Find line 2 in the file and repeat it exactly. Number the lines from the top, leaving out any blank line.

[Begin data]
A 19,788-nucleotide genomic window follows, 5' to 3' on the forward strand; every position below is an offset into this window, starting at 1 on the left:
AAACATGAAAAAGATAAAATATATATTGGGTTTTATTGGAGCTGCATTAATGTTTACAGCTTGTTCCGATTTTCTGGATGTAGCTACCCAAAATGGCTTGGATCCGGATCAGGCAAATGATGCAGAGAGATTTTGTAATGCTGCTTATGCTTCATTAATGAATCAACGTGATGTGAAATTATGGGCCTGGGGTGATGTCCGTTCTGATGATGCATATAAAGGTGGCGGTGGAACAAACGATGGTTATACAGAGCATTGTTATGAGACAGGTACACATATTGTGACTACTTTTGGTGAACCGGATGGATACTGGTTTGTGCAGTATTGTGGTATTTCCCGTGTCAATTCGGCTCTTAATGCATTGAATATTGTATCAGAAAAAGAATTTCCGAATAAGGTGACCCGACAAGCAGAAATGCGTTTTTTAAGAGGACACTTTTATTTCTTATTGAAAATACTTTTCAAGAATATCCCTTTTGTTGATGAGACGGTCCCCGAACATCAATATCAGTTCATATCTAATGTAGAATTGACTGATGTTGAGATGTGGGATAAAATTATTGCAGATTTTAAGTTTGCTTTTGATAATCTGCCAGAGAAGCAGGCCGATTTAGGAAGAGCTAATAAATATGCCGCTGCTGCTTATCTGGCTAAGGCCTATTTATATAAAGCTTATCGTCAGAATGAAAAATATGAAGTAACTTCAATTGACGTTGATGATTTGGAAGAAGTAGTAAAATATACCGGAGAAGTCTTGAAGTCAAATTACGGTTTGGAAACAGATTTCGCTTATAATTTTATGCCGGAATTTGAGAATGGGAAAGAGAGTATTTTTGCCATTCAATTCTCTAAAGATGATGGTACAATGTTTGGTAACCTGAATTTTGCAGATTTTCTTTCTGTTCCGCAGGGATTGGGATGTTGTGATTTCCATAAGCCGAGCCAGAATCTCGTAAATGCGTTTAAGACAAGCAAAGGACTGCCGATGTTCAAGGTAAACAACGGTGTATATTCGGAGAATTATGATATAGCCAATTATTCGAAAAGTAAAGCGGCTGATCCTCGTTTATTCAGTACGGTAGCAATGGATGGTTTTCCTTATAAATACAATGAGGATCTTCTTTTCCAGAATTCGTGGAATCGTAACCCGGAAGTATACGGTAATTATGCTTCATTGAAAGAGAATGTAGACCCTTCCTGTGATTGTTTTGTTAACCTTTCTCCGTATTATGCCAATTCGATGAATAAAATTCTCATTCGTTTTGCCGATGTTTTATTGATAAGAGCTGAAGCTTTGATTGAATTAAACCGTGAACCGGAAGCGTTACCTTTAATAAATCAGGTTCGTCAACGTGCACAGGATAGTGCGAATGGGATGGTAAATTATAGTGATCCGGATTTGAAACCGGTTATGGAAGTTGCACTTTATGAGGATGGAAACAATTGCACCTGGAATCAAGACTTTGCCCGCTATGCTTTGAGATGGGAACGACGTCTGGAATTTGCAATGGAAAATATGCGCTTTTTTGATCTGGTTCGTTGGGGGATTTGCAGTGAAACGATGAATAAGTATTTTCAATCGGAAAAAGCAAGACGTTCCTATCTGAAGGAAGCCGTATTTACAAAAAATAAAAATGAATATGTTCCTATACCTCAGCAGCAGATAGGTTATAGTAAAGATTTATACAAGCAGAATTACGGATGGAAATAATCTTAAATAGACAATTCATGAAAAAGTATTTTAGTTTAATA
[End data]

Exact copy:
AAACATGAAAAAGATAAAATATATATTGGGTTTTATTGGAGCTGCATTAATGTTTACAGCTTGTTCCGATTTTCTGGATGTAGCTACCCAAAATGGCTTGGATCCGGATCAGGCAAATGATGCAGAGAGATTTTGTAATGCTGCTTATGCTTCATTAATGAATCAACGTGATGTGAAATTATGGGCCTGGGGTGATGTCCGTTCTGATGATGCATATAAAGGTGGCGGTGGAACAAACGATGGTTATACAGAGCATTGTTATGAGACAGGTACACATATTGTGACTACTTTTGGTGAACCGGATGGATACTGGTTTGTGCAGTATTGTGGTATTTCCCGTGTCAATTCGGCTCTTAATGCATTGAATATTGTATCAGAAAAAGAATTTCCGAATAAGGTGACCCGACAAGCAGAAATGCGTTTTTTAAGAGGACACTTTTATTTCTTATTGAAAATACTTTTCAAGAATATCCCTTTTGTTGATGAGACGGTCCCCGAACATCAATATCAGTTCATATCTAATGTAGAATTGACTGATGTTGAGATGTGGGATAAAATTATTGCAGATTTTAAGTTTGCTTTTGATAATCTGCCAGAGAAGCAGGCCGATTTAGGAAGAGCTAATAAATATGCCGCTGCTGCTTATCTGGCTAAGGCCTATTTATATAAAGCTTATCGTCAGAATGAAAAATATGAAGTAACTTCAATTGACGTTGATGATTTGGAAGAAGTAGTAAAATATACCGGAGAAGTCTTGAAGTCAAATTACGGTTTGGAAACAGATTTCGCTTATAATTTTATGCCGGAATTTGAGAATGGGAAAGAGAGTATTTTTGCCATTCAATTCTCTAAAGATGATGGTACAATGTTTGGTAACCTGAATTTTGCAGATTTTCTTTCTGTTCCGCAGGGATTGGGATGTTGTGATTTCCATAAGCCGAGCCAGAATCTCGTAAATGCGTTTAAGACAAGCAAAGGACTGCCGATGTTCAAGGTAAACAACGGTGTATATTCGGAGAATTATGATATAGCCAATTATTCGAAAAGTAAAGCGGCTGATCCTCGTTTATTCAGTACGGTAGCAATGGATGGTTTTCCTTATAAATACAATGAGGATCTTCTTTTCCAGAATTCGTGGAATCGTAACCCGGAAGTATACGGTAATTATGCTTCATTGAAAGAGAATGTAGACCCTTCCTGTGATTGTTTTGTTAACCTTTCTCCGTATTATGCCAATTCGATGAATAAAATTCTCATTCGTTTTGCCGATGTTTTATTGATAAGAGCTGAAGCTTTGATTGAATTAAACCGTGAACCGGAAGCGTTACCTTTAATAAATCAGGTTCGTCAACGTGCACAGGATAGTGCGAATGGGATGGTAAATTATAGTGATCCGGATTTGAAACCGGTTATGGAAGTTGCACTTTATGAGGATGGAAACAATTGCACCTGGAATCAAGACTTTGCCCGCTATGCTTTGAGATGGGAACGACGTCTGGAATTTGCAATGGAAAATATGCGCTTTTTTGATCTGGTTCGTTGGGGGATTTGCAGTGAAACGATGAATAAGTATTTTCAATCGGAAAAAGCAAGACGTTCCTATCTGAAGGAAGCCGTATTTACAAAAAATAAAAATGAATATGTTCCTATACCTCAGCAGCAGATAGGTTATAGTAAAGATTTATACAAGCAGAATTACGGATGGAAATAATCTTAAATAGACAATTCATGAAAAAGTATTTTAGTTTAATA